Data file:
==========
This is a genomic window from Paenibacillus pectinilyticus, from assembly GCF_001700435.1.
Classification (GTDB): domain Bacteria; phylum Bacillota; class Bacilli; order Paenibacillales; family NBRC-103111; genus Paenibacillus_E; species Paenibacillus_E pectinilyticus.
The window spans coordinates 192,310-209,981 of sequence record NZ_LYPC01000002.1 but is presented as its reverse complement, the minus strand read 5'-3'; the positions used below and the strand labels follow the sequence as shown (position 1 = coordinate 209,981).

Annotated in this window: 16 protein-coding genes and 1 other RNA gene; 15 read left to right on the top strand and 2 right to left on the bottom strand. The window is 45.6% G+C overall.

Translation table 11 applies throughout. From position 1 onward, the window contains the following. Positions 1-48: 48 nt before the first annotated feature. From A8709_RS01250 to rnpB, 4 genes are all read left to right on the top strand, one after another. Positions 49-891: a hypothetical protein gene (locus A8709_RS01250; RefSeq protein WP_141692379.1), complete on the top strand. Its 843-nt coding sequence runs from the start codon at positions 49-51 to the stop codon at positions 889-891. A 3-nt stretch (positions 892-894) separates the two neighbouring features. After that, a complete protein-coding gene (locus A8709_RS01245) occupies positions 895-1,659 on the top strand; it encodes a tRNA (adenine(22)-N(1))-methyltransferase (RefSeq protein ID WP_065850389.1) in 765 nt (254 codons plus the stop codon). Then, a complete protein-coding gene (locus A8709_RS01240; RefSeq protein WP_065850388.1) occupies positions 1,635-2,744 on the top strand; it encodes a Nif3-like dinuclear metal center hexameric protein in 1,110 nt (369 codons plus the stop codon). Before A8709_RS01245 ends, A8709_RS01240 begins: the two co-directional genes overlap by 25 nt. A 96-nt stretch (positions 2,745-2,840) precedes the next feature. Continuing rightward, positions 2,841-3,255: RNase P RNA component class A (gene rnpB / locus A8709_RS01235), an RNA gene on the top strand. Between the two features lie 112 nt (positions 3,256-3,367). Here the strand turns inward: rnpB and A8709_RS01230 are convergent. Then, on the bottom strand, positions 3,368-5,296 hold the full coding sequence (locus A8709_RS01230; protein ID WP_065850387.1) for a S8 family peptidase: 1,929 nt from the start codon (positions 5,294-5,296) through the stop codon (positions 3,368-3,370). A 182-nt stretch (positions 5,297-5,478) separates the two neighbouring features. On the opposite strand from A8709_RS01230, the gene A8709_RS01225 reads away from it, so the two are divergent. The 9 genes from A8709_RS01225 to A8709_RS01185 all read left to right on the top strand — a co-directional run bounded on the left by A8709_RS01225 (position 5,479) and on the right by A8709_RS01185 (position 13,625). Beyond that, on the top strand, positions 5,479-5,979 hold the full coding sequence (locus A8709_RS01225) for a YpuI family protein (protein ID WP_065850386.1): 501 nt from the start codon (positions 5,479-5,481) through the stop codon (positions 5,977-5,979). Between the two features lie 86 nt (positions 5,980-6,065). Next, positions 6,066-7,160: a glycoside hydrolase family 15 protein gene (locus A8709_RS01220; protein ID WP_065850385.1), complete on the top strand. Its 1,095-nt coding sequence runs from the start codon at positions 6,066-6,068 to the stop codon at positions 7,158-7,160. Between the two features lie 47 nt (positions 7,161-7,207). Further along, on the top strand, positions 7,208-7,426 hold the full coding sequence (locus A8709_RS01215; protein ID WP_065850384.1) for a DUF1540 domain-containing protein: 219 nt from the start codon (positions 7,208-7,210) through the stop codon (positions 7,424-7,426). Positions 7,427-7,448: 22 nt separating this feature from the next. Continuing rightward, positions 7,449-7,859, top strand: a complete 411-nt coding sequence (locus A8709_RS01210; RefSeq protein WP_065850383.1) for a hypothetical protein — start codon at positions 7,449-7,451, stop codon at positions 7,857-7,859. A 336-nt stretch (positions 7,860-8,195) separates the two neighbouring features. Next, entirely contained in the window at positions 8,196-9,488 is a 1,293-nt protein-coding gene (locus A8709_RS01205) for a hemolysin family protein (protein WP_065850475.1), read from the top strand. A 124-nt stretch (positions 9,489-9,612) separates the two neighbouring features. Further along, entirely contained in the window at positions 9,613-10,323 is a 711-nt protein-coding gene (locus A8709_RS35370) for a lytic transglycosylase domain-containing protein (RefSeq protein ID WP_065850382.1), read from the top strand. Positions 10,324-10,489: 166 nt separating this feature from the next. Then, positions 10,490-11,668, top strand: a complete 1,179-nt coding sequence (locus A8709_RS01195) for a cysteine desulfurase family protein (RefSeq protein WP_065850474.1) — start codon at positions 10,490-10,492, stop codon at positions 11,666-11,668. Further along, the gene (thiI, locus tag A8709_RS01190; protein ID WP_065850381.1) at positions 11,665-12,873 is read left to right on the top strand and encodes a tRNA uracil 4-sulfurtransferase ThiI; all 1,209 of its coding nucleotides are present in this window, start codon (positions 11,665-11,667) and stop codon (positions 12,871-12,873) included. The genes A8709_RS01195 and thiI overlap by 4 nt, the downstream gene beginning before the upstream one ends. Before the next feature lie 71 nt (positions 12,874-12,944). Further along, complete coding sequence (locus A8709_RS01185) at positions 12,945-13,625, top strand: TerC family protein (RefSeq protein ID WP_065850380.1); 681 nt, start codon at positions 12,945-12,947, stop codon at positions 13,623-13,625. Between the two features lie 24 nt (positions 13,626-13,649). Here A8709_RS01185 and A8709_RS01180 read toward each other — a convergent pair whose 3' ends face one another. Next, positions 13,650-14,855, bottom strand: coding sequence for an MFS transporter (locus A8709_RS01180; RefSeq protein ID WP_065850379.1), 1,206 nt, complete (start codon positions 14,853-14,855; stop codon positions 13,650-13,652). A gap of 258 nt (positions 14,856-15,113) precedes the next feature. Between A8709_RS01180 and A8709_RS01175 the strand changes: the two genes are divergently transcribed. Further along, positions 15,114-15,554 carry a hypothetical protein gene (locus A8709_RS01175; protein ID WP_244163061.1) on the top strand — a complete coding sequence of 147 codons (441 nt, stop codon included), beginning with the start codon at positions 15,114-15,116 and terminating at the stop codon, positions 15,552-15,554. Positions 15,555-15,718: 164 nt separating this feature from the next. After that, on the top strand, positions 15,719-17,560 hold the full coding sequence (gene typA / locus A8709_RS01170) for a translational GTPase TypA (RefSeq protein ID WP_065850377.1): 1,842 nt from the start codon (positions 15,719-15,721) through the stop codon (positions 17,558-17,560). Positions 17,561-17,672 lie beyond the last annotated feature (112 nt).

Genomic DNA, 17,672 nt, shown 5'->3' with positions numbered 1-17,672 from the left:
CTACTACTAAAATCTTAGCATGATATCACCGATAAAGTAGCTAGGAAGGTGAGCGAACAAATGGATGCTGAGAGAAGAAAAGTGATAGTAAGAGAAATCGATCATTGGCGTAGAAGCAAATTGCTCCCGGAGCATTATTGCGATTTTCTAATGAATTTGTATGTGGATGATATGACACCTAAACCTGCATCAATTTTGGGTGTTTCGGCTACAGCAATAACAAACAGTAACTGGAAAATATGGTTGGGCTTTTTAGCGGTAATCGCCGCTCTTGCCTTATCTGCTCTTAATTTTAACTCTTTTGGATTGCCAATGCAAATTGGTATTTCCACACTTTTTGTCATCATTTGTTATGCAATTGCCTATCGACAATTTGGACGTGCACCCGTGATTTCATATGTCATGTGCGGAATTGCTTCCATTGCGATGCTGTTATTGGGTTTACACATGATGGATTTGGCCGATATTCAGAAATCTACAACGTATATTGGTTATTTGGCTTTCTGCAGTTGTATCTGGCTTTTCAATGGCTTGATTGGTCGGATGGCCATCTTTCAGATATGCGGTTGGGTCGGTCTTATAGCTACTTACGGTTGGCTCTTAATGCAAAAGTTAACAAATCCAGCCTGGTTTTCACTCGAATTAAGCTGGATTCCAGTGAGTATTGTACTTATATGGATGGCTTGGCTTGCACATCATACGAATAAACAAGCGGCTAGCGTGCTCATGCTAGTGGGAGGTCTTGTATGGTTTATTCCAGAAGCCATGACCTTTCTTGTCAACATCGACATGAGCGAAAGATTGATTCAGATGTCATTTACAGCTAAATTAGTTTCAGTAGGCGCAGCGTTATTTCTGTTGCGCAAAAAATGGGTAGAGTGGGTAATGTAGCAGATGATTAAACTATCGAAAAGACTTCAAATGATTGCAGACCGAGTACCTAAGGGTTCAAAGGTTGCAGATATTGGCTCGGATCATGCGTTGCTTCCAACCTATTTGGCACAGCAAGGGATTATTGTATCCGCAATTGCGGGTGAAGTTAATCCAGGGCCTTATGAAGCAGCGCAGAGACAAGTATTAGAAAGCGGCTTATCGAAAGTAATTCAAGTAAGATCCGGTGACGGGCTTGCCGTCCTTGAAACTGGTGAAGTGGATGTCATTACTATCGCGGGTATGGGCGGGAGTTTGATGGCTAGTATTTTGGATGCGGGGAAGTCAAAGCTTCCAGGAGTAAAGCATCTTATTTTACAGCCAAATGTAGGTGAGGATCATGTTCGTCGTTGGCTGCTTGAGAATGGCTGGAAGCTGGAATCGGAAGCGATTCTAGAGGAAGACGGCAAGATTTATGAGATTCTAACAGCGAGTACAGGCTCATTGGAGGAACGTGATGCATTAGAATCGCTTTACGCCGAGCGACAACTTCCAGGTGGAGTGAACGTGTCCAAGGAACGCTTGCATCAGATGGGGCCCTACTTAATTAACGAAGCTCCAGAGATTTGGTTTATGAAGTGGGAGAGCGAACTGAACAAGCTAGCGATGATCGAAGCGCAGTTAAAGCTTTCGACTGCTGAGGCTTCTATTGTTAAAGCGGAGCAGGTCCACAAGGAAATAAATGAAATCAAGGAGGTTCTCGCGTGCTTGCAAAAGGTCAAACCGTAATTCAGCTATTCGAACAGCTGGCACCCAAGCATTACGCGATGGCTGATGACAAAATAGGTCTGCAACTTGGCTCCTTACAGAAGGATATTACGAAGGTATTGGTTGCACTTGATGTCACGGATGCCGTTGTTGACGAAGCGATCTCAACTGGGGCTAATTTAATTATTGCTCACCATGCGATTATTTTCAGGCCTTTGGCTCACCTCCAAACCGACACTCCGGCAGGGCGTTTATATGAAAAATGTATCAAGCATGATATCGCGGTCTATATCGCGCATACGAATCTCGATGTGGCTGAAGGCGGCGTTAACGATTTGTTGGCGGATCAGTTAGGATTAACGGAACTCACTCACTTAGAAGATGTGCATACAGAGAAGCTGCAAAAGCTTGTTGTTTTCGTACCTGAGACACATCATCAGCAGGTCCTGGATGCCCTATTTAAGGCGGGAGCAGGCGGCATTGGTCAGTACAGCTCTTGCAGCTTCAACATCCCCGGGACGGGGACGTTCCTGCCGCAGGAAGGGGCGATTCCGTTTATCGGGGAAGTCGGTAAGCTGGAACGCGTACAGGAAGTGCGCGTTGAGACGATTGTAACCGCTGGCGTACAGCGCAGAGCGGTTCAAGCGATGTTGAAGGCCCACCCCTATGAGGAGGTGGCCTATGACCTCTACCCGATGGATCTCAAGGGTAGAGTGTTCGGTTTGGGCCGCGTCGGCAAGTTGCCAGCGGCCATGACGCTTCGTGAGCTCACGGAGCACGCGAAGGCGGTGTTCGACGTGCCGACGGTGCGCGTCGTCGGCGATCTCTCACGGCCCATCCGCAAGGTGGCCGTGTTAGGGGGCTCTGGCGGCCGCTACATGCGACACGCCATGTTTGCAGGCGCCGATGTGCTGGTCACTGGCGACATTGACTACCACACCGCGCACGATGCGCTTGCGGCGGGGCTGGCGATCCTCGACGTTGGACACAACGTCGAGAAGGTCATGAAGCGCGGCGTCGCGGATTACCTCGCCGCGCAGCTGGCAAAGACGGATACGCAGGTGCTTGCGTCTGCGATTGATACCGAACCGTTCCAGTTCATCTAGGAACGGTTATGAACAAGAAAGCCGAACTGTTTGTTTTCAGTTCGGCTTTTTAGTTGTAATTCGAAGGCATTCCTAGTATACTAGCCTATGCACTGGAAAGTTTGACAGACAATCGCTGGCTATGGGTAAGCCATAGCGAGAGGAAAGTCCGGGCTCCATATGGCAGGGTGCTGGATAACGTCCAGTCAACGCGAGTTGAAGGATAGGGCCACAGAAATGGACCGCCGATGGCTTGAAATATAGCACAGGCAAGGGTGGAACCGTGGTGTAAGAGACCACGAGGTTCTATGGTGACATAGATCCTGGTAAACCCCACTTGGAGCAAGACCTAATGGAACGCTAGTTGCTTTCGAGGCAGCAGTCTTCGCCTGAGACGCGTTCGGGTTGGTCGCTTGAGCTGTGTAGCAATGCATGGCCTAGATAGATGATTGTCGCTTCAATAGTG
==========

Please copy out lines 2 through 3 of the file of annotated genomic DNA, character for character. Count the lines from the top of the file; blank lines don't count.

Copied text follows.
Classification (GTDB): domain Bacteria; phylum Bacillota; class Bacilli; order Paenibacillales; family NBRC-103111; genus Paenibacillus_E; species Paenibacillus_E pectinilyticus.
The window spans coordinates 192,310-209,981 of sequence record NZ_LYPC01000002.1 but is presented as its reverse complement, the minus strand read 5'-3'; the positions used below and the strand labels follow the sequence as shown (position 1 = coordinate 209,981).